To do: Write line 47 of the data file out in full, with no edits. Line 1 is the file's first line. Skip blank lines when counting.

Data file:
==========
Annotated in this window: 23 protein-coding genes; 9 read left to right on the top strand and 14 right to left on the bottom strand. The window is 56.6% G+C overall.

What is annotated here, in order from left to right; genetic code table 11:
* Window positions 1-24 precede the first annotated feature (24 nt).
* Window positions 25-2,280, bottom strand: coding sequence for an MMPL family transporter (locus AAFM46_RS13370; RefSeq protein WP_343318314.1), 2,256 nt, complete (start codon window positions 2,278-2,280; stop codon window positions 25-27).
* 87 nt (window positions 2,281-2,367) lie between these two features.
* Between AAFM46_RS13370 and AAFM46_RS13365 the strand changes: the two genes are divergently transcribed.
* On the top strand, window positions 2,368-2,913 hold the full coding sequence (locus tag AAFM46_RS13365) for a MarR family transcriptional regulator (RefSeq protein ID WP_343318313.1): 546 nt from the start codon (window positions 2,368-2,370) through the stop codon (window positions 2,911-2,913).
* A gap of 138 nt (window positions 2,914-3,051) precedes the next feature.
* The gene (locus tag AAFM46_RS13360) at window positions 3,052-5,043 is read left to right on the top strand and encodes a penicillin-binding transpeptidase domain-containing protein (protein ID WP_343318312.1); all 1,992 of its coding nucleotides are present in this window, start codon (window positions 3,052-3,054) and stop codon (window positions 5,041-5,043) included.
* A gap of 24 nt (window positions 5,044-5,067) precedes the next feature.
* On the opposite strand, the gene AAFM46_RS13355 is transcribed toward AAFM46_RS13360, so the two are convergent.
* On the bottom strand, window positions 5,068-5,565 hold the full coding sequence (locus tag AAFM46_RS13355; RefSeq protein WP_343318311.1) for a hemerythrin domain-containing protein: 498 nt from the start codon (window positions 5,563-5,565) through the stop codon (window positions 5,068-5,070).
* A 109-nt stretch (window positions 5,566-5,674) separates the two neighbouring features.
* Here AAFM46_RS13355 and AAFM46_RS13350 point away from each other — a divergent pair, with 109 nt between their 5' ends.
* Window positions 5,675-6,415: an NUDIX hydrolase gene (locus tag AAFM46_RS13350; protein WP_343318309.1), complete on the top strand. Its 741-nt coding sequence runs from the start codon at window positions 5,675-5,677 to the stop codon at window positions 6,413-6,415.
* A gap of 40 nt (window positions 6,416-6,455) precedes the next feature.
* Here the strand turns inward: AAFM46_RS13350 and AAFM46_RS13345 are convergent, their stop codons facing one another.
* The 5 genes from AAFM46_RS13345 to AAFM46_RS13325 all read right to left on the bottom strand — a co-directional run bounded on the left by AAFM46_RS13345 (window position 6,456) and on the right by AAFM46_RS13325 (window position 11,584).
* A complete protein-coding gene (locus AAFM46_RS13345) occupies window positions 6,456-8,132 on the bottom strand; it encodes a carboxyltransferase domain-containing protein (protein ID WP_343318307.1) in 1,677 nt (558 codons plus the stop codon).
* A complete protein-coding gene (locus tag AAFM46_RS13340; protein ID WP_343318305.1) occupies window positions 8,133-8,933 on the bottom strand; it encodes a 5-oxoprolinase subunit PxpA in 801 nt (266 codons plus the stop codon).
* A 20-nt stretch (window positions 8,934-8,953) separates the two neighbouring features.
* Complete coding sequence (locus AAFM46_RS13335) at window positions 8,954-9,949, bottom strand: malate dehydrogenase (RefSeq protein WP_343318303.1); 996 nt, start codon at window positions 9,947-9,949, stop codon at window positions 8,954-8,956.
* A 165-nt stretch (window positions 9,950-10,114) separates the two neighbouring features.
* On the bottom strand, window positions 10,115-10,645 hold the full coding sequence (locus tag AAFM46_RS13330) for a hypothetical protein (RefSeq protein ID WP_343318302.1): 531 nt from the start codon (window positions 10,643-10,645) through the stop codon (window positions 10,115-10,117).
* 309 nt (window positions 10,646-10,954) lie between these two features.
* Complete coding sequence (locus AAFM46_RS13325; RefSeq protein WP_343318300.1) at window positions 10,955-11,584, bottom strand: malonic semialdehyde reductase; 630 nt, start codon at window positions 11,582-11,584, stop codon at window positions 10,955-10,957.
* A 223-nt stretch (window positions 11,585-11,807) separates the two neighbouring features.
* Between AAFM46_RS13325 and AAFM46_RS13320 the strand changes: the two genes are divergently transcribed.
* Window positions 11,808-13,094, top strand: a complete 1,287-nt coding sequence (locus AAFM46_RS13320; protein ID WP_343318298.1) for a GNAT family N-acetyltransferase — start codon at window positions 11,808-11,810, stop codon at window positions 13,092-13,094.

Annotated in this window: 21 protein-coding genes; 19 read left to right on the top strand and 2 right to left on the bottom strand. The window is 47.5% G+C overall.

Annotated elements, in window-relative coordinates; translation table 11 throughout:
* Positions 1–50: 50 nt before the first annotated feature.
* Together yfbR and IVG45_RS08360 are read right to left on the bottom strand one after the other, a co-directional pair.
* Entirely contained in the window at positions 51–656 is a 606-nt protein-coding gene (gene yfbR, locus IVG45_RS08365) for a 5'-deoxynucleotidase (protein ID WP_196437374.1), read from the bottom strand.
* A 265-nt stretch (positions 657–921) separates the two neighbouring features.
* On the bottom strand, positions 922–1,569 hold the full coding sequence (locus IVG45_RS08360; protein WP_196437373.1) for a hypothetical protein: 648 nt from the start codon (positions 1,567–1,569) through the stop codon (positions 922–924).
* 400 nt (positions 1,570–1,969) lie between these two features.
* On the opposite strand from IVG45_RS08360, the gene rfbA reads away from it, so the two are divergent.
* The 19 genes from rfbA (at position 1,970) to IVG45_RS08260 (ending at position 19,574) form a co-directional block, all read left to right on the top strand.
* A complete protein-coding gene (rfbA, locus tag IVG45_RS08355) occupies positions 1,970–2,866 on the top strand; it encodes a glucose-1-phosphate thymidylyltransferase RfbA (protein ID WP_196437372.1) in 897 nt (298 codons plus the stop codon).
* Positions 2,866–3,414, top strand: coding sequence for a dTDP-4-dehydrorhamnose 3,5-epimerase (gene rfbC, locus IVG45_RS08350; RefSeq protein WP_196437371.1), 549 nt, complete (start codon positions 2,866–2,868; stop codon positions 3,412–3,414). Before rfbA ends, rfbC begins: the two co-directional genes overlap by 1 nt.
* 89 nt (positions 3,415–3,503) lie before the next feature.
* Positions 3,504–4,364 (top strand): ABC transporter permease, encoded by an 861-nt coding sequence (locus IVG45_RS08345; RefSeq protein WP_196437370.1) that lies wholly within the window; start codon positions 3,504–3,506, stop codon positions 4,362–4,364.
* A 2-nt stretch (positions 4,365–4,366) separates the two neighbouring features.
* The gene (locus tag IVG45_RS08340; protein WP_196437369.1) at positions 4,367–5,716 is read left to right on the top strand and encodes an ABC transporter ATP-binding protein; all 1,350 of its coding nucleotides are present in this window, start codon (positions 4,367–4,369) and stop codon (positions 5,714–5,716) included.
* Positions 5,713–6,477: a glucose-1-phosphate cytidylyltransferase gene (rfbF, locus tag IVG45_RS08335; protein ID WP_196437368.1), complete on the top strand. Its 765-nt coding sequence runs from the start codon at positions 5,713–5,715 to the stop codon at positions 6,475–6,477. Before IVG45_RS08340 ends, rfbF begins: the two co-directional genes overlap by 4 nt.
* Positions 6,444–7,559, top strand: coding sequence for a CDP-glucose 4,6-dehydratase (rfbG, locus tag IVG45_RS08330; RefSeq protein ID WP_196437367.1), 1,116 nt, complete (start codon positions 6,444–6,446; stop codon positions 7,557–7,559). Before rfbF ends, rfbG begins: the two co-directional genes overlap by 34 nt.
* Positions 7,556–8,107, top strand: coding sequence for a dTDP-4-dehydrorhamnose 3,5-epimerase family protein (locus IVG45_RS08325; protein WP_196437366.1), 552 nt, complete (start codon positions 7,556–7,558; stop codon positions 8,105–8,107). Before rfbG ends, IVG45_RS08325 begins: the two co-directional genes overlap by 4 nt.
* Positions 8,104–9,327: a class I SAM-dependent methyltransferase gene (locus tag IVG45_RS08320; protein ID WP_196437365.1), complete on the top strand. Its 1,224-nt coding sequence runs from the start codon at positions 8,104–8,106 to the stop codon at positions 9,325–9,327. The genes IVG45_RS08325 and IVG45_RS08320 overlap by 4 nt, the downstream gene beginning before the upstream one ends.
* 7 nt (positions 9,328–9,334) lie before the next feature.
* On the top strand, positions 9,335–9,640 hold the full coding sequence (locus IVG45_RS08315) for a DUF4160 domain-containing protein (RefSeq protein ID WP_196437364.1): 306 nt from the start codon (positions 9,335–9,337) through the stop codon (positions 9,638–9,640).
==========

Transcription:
* Positions 6,444–7,559, top strand: coding sequence for a CDP-glucose 4,6-dehydratase (rfbG, locus tag IVG45_RS08330; RefSeq protein ID WP_196437367.1), 1,116 nt, complete (start codon positions 6,444–6,446; stop codon positions 7,557–7,559). Before rfbF ends, rfbG begins: the two co-directional genes overlap by 34 nt.